Now that I’ve watched it thrice, it’s time for some random thoughts on Game of Thrones s4e1. Out of the four season premieres, Game of Thrones s4e1 had the peppiest pacing. The previous three lagged a bit, due to necessary setup, while this episode moved at a brisk pace. Old characters came back, some new ones were established, and a somewhat important character hasbeen recast. Overall, it was a very strong episode that left me thoroughly entertained. It showed me where this season is going, had me wondering how the time flew by so fast, and left me excited for the next episode. Warning: There be spoilers ahead!
Hot Open: Instead of the customary opening credits, Game of Thrones s4e1 starts with a cold open, that was full of fire
and blood. The world isn’t done screwing with the dearly departed Ned Stark. Tywin Lannister imported a smith from Volantis to reforge Ned’s sword — the great sword named Ice, made from rare Valyrian steel — into two weapons for the Lannister family. Twyin then throws a wolf pelt into a fire and stares at it with a look of satisfying triumph. Charles Dance has pretty much made Tywin Lannister the coolest cat in Westeros.
Don’t Call Me Lefty: Jaime Lannister is back in King’s Landing, sans right (sword) hand. Papa Tywin wants Jaime to leave the Kingsguard and go home to rule Casterly Rock. Jaime wants to stay in King’s Landing to bone his sister, Queen Regent Cersei Lannister. Tywin delivers one of his patented takedowns and disowns Jaime for refusing his family duties. Yeah, Tywin is getting even cooler with every minute of Game of Thrones s4e1.
My Name is Oberyn Martell…You Killed My Sister…Prepare to Die: At the edge of the city, Tyrion Lannister is waiting for the arrival of the Martells for King Joffrey’s wedding. Ser Bronn is there for excellent comic relief and sexual dynamo Squire Podrick is there to give nerds hope.
Prince Oberyn Martell is introduced in a surprisingly effective way. He’s hanging out a brothel with his paramour and it’s established that he has a voracious (bi)sexual appetite. He messes with some lower Lannisters for having the gaul to sing “The Rains of Castamere” in his presence, establishing him as a bad-ass. Finally, he has a great conversation with Tyrion that establishes his background and motives. Yeah, he’s speaking in plot summaries, but it comes off in a (mostly) natural way that’s dramatic and effective. You’re left knowing a lot more about Oberyn Martell and hoping to see more of this kick-ass character. Normally, I hate when characters in TV, movies, and comics speak in plot summaries, but this was well executed and especially beneficial to viewers that haven’t read the books. Huge credit goes to Pedro Pascal, who owned the screen as the Red Viper of Dorne.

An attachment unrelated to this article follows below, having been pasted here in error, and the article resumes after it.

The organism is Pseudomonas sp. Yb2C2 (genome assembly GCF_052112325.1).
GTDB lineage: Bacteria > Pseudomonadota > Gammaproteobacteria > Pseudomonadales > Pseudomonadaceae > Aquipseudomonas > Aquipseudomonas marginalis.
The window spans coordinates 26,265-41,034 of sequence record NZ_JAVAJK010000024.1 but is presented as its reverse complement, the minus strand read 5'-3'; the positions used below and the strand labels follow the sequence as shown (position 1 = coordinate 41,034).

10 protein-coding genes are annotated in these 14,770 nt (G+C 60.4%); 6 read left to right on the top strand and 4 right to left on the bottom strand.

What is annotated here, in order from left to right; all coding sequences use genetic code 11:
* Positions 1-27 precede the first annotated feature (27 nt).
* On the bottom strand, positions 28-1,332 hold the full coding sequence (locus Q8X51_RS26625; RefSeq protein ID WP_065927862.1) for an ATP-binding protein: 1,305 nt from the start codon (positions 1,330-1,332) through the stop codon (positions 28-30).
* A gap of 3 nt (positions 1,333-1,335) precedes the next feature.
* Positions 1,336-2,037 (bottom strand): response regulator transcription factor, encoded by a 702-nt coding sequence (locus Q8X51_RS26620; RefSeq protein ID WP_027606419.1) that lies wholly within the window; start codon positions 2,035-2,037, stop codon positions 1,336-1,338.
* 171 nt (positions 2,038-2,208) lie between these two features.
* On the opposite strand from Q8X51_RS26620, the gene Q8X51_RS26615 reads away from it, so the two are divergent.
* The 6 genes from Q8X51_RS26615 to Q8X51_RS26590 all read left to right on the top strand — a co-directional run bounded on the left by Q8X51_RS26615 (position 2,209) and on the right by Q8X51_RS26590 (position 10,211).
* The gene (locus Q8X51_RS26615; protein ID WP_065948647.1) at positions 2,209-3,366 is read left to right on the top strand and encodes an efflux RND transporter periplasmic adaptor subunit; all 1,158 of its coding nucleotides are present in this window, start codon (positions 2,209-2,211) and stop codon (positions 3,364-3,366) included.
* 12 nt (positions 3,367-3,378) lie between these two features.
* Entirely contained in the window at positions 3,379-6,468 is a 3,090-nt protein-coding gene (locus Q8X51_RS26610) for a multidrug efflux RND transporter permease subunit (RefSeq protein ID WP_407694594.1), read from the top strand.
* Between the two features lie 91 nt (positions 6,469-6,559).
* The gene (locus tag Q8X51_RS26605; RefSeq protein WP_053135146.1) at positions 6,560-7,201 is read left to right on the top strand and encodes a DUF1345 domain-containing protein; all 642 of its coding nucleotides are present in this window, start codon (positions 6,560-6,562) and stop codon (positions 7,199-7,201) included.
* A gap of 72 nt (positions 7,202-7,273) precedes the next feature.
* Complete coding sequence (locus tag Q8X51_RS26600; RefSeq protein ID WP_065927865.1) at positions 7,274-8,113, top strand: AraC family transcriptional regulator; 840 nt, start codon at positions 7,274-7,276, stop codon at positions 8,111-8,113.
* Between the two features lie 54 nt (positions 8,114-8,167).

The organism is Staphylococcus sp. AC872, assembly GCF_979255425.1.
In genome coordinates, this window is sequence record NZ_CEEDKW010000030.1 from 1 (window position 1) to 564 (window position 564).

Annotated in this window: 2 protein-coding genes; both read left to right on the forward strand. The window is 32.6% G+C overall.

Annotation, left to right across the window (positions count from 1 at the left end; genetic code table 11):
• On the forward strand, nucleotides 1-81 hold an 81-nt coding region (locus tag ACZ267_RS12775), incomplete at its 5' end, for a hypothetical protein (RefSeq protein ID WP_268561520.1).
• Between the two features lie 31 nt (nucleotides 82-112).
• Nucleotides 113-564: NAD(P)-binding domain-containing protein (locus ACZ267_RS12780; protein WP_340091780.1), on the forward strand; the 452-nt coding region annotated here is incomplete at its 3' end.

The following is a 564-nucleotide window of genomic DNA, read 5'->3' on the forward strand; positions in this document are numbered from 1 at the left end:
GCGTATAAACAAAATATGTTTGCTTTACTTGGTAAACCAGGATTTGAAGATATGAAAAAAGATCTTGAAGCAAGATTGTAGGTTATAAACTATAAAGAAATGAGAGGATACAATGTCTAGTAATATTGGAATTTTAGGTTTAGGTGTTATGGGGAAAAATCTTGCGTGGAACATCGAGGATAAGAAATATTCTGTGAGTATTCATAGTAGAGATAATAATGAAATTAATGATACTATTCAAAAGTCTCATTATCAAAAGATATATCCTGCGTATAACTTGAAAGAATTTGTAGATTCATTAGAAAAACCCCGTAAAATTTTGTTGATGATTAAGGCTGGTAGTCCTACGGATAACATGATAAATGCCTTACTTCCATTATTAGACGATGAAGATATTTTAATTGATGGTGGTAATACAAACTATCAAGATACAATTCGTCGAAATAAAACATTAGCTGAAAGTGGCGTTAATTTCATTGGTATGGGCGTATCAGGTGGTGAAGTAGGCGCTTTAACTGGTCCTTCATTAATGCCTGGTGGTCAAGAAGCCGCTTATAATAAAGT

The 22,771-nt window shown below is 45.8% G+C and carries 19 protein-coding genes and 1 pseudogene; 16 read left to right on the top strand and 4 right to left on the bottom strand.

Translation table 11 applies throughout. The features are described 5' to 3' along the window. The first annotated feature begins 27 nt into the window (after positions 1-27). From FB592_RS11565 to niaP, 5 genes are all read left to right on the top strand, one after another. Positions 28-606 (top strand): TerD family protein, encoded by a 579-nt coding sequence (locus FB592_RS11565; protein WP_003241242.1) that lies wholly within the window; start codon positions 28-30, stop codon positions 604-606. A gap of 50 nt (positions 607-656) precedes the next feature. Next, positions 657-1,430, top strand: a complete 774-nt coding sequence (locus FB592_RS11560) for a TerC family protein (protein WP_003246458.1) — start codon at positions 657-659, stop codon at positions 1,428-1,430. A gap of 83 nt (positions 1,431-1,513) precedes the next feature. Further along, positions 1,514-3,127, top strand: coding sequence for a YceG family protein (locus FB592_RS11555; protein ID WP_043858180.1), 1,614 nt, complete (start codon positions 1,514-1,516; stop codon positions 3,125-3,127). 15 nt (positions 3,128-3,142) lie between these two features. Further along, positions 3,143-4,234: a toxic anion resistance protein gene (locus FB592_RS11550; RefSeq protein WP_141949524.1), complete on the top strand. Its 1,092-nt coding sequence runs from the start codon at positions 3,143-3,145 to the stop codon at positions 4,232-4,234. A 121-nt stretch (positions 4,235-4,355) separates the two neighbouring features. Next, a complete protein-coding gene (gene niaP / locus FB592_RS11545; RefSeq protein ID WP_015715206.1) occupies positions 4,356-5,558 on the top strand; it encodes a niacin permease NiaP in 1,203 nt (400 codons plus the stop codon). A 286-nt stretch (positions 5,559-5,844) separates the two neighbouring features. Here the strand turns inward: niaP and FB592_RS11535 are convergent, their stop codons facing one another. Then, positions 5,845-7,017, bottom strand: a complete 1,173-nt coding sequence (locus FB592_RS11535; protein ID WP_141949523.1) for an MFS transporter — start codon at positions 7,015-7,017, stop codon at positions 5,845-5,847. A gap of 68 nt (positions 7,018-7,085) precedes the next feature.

(A lot of people have equated Oberyn with a sexier and nastier version of Inigo Montoya from The Princess Bride. I don’t fully agree, but I get it, ergo the title to this section.)
How (Not) to Train Your Dragons: Over in Pentos, Daenerys is tending to her lovely dragons. The scene shows how big and uncontrollable the dragons are getting. It’s also a nice opportunity to show off some incredibly sweet dragon CGI.
Meanwhile, her army is being held up by a childish standoff between Grey Worm and Daario Naharis. A new actor is playing Daario…and I still don’t think he’s handsome or exotic enough. The book version of Daario seems exponentially cooler. Daario does get in a nice jab to Grey Worm about not having balls. Making fun of eunuchs is always a good time and I’m glad it was slipped into Game of Thrones s4e1.
Back to King’s Landing: Sansa Stark isn’t eating, which isn’t surprising. Her brother and mother were killed in a vile act of betrayal in s3e9, so her lack of appetite is understandable. Tyrion is trying his best to console his wife, to no avail. Everyone’s favorite imp is getting stressed out by life in King’s Landing — his wife hates him, his nephew wants to kill him, his father and sister loathe him, and his whore lover wants more attention. While I’ve always been a fan of Peter Dinklage’s Tyrion, I’m surprised by how much Sophie Turner has improved as Sansa. She started as a stupid little girl and has grown into a tortured beauty that you can’t help but feel for.